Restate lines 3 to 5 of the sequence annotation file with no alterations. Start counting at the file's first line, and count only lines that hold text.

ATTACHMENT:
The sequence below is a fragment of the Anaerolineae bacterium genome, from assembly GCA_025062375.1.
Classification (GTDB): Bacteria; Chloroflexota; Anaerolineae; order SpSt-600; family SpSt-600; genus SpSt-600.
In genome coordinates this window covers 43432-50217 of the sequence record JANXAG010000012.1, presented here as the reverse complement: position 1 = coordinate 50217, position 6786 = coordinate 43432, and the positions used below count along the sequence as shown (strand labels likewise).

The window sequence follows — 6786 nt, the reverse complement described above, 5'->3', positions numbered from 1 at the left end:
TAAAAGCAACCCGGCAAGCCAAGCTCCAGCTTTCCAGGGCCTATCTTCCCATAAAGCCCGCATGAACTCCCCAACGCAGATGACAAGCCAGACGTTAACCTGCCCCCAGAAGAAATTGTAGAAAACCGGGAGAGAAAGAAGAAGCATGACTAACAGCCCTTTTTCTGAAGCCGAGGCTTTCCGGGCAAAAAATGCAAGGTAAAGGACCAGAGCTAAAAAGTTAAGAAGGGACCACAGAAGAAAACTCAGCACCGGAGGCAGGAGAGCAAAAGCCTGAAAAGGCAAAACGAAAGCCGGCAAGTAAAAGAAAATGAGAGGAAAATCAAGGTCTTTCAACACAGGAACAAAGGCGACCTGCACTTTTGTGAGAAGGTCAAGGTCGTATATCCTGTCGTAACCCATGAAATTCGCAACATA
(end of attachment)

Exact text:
In genome coordinates this window covers 43432-50217 of the sequence record JANXAG010000012.1, presented here as the reverse complement: position 1 = coordinate 50217, position 6786 = coordinate 43432, and the positions used below count along the sequence as shown (strand labels likewise).

The window sequence follows — 6786 nt, the reverse complement described above, 5'->3', positions numbered from 1 at the left end:
TAAAAGCAACCCGGCAAGCCAAGCTCCAGCTTTCCAGGGCCTATCTTCCCATAAAGCCCGCATGAACTCCCCAACGCAGATGACAAGCCAGACGTTAACCTGCCCCCAGAAGAAATTGTAGAAAACCGGGAGAGAAAGAAGAAGCATGACTAACAGCCCTTTTTCTGAAGCCGAGGCTTTCCGGGCAAAAAATGCAAGGTAAAGGACCAGAGCTAAAAAGTTAAGAAGGGACCACAGAAGAAAACTCAGCACCGGAGGCAGGAGAGCAAAAGCCTGAAAAGGCAAAACGAAAGCCGGCAAGTAAAAGAAAATGAGAGGAAAATCAAGGTCTTTCAACACAGGAACAAAGGCGACCTGCACTTTTGTGAGAAGGTCAAGGTCGTATATCCTGTCGTAACCCATGAAATTCGCAACATA